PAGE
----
Archive volunteer Edith Halvarsson, currently a student on the University of Glasgow’s Information Management & Preservation (Digital)/(Archives & Records Management) MSc course, has been updating the College’s archive collections on the Archives Hub. In this blog post she writes about letters from the collection of 19th century ophthalmologist, Dr William Mackenzie:
The papers of William Mackenzie (RCPSG 24) are fascinating in that they provide a series of snapshots of early 19th century Europe. Mackenzie himself spent a three year tour and residence in France, Switzerland, Italy, Austria, Prussia and Germany between 1816-1818, coinciding with a period of great unrest throughout Europe. The impressions he gained of his tour are contained in two diaries (RCPSG 24/1/1-2) in addition to his correspondence. After his return to Scotland he continued to correspond with expatriates and medical professionals abroad and build his impressive collection of European medical literature. The letters touch on topics such as current events, minor gossip and the logistics of acquiring research specimens.
The earliest and perhaps most captivating letter from the collection is sent by Thomas Brisbane in Toulouse on the evening of Bonaparte’s removal from power (RCPSG 24/2/34). It describes in detail the Battle of Toulouse on the 10th of April 1814, the capture of the city and the scenes following the news of Bonaparte being dethroned:
“My Dear Sir
I have delayed in writing you till now that I might be able to inform you of the results of a battle in all likelihood the last that will be fought in this country or during this war…. His [Bonaparte] fall as was long ago predicted has been more sudden than his rise, and it is to be hoped he has fallen to never rise again. – Had we got information of this happy circumstance two days earlier it would have prevented a combat one of the most bloody I ever witnessed.”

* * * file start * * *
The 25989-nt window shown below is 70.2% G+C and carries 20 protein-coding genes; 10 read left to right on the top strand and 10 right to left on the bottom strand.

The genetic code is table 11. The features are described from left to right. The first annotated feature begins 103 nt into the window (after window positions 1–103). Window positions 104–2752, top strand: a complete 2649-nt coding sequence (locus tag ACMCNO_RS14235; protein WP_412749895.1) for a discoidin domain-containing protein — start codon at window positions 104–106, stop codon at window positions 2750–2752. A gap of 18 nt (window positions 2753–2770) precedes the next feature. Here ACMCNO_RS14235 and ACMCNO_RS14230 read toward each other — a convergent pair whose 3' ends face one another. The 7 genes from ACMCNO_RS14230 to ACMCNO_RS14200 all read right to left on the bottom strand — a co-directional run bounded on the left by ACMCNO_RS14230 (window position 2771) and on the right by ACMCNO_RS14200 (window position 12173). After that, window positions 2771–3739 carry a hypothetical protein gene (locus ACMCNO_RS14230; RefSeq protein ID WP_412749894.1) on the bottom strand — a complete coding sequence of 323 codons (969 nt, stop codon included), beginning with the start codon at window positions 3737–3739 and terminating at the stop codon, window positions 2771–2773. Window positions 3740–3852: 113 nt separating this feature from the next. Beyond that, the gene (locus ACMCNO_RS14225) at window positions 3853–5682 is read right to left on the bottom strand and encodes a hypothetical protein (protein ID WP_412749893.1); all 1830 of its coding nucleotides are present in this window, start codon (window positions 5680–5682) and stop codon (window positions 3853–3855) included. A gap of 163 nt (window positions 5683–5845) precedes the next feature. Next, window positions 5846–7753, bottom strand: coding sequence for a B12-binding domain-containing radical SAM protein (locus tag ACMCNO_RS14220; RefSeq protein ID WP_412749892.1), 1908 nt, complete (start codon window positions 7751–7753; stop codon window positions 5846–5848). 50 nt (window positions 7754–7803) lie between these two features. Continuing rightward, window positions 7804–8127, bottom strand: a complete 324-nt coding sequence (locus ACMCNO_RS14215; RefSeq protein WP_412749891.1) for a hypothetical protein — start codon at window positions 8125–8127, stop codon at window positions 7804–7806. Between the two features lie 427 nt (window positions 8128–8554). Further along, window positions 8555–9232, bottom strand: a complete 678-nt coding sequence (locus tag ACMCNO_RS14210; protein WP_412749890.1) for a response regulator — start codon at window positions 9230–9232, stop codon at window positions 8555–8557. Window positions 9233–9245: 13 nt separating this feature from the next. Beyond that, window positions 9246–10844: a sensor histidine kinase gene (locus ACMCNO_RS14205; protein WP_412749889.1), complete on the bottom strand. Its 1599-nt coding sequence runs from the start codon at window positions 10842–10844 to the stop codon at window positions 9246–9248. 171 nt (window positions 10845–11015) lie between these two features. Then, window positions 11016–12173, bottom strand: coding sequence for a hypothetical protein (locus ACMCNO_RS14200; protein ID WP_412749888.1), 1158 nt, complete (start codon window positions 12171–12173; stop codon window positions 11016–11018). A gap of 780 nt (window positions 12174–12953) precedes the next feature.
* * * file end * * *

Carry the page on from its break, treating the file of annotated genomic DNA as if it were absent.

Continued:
After recounting the battle Brisbane describes the capture of the city of Toulouse:
“In the forenoon we entered the city among the acclamation of the inhabitants who seemed overjoyed to see us – Their town guard was turned out to receive us with band playing and colours flying – nothing was to be heard but vive Anglais – That very night the news of Buonaparte being dethroned reached us … The town was illummated, the theatre opened and a grand ball given – the bust of Buonaparte in the great square was demolished in a very short time.”
Two years later, a letter from George Oswald Sym of London reached Mackenzie while on tour in Paris (RCPSG/2/159). By late 1816, the cold summer of that year resulted in poor crops and rising grain prices forcing many agricultural workers to leave their homes. With starvation, in addition to the social and economic turbulence following the French Wars, discontent was growing in both Europe and Great Britain.
Sym’s letter describes the state of medical classes at Glasgow University, but also touches on the famous Spa Field Riots of Islington (1816). In his letter he states that the working classes are “on the brink of absolute want” and that:
“Immense public meetings have been held in all the great towns, and hence all dispersed without doing any much effort (?), except one which was held yesterday . . . .[which] have made a deep impression on the public mind”.
The latter refers to a gathering in Islington on the 2nd of December 1816 which may have been attended by up to 20,000 persons.
In contrast, two letters from one of Mackenzie’s most frequent correspondents, Adam Boyd, illustrate the social distance that existed between some medical practitioners and the working class. In the summer of 1818 Boyd writes to Mackenzie during his holiday to Dorset (RCPSG 24/2/41). It is hard to imagine that Boyd was not aware that poor harvests had affected the local population. Despite this, he chooses to describe “the country [as] becoming exceedingly Romantic”. In another letter (RCPSG 24/2/138), Boyd describes his weekend breakfasts as consisting of: “beef steaks, kidney collops, cold Tongue & Fowl, chocolate, coffee & tea, & sometimes strong beer”.
Above is just a small sample of Mackenzie’s numerous letters, whose descriptions are now available to view online on the Archives Hub. If you wish to see the original letters please email firstname.lastname@example.org to arrange an appointment.
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